‘It really puts your faith back in human nature’
Rafi is not participating in the clinical trials of Zorblisa and will have to wait for it to appear on the market. Currently, she is enrolled in a private school in New York City where a nurse accompanies her every day. She uses a motorized wheelchair to get around, and can walk short distances when the blisters on her feet are not too painful. She has enjoyed science camp this summer, and before that art camp, which Brett said is bittersweet.
“In all honesty a little piece of my heart breaks every day,” Brett said. “Whether it’s watching her hands become fused together, and knowing she loves art and she’s going to lose the use of her hands, or her eye prescriptions getting stronger and stronger, or to see her limp in pain.”
“She’s a girly-girl, she loves dresses, she loves handbags, and stuff like that, but you can’t put [bags] over your shoulder, and some sundresses she can’t wear because the seams are bad,” he said.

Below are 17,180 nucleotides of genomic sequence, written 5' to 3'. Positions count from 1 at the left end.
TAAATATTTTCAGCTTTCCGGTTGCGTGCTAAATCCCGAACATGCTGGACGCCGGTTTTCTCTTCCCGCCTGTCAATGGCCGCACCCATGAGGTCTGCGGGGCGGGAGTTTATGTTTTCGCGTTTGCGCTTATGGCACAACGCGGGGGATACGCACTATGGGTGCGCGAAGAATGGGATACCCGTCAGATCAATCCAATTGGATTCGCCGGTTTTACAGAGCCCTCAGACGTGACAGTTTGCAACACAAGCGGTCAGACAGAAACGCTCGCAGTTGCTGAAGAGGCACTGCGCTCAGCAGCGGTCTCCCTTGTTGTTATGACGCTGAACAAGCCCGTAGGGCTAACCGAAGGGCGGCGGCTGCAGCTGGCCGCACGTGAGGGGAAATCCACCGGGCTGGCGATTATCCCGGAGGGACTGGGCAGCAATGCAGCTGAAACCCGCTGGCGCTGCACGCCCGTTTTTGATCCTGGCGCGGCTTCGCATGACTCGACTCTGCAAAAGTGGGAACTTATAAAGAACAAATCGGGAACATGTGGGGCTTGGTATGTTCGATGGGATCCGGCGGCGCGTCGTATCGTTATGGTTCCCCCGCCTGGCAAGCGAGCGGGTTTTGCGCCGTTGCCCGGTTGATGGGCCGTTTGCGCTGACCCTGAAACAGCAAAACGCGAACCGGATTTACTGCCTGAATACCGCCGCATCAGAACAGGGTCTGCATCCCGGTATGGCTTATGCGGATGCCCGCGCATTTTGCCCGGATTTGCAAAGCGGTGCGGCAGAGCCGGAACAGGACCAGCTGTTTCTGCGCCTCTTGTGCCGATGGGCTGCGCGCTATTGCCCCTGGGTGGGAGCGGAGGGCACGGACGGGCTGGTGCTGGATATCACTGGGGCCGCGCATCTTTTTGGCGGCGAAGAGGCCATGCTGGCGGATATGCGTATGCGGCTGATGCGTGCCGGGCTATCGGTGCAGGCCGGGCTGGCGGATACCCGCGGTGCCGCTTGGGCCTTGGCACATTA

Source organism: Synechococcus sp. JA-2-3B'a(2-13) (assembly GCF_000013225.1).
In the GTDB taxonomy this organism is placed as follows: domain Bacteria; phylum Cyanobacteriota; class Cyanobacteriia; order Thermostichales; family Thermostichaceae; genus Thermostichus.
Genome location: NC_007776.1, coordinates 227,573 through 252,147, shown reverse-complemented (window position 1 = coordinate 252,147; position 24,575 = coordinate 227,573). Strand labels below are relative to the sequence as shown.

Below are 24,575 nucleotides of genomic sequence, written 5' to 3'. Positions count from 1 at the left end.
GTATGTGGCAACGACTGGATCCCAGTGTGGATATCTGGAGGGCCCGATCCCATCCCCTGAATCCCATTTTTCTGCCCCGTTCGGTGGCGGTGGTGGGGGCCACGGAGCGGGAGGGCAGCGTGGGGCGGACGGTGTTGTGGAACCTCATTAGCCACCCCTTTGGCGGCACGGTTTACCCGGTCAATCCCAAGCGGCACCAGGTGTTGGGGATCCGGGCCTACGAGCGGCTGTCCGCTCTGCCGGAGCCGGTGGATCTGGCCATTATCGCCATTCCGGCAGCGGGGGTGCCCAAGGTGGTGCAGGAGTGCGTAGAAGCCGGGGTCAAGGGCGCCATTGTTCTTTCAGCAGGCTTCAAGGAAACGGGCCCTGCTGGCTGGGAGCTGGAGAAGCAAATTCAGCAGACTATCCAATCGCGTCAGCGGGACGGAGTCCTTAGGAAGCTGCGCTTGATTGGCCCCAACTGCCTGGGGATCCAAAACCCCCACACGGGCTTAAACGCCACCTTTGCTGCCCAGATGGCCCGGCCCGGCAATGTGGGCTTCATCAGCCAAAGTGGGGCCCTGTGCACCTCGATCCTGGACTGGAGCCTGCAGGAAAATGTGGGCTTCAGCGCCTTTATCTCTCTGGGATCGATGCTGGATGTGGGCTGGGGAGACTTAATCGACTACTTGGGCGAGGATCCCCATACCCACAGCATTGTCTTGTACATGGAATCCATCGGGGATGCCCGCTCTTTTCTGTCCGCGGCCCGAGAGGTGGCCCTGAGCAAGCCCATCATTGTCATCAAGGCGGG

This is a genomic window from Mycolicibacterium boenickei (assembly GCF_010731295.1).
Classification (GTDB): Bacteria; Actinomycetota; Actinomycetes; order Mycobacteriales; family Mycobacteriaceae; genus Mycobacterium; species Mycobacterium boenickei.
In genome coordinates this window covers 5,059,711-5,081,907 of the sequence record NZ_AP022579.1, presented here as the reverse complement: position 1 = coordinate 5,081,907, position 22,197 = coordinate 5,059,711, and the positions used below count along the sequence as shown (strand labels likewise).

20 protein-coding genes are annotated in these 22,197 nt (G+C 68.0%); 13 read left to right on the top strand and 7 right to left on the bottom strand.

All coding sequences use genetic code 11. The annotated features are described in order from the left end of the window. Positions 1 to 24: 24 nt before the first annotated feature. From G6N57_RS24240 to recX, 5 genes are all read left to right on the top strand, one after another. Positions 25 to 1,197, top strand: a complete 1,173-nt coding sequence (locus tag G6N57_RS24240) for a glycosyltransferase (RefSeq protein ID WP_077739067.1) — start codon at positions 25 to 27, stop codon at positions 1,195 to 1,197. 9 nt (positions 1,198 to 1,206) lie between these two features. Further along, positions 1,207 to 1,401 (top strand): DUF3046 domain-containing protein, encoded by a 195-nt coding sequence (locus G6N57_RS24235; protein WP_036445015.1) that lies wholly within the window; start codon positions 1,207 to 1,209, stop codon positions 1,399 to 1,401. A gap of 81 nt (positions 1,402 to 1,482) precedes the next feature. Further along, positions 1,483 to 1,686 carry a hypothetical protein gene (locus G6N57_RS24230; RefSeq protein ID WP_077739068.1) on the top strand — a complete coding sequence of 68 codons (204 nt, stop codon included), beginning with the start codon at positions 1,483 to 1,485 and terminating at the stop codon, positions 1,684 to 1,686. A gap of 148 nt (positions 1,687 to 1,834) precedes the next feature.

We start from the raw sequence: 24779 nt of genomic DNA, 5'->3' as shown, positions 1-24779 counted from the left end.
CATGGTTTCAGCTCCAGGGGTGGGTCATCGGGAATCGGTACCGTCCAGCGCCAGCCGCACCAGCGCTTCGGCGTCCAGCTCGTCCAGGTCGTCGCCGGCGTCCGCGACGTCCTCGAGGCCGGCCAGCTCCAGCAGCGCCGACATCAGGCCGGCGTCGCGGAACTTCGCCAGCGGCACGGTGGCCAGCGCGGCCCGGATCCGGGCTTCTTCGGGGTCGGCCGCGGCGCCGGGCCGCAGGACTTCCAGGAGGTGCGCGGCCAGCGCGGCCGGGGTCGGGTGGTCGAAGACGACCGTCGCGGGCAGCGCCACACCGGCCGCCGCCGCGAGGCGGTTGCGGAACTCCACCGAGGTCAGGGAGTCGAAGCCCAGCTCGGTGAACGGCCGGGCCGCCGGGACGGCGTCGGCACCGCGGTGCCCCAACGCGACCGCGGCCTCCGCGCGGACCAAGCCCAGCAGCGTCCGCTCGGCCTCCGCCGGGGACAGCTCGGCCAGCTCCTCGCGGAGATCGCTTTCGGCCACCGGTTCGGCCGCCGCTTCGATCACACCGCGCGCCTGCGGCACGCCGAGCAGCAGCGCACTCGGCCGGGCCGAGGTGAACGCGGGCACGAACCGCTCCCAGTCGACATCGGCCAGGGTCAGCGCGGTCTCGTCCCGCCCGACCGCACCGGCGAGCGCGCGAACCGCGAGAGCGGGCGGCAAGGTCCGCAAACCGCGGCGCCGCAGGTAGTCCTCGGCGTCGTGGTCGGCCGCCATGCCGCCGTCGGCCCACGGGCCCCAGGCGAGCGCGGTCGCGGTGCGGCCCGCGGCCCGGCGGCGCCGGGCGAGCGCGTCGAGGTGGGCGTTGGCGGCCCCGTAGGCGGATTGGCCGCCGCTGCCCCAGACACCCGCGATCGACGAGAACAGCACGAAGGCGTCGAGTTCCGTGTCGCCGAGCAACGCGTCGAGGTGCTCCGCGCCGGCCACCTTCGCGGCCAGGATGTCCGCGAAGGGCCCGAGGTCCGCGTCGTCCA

Living through the day-to-day challenges of EB first-hand has helped Brett in his work at debra. The organization provides free bandages to patients, and helps them work with insurance companies for more coverage. They have an on-call nurse to help answer questions and have launched a legal-aid program for patients who encounter a denial of service from insurers.
For now, Rafi and her family organize runs in their community, and help raise funds for debra.
“It’s amazing how the community and communities around the country rally around these kids,” Brett said. “It really puts your faith back in human nature.”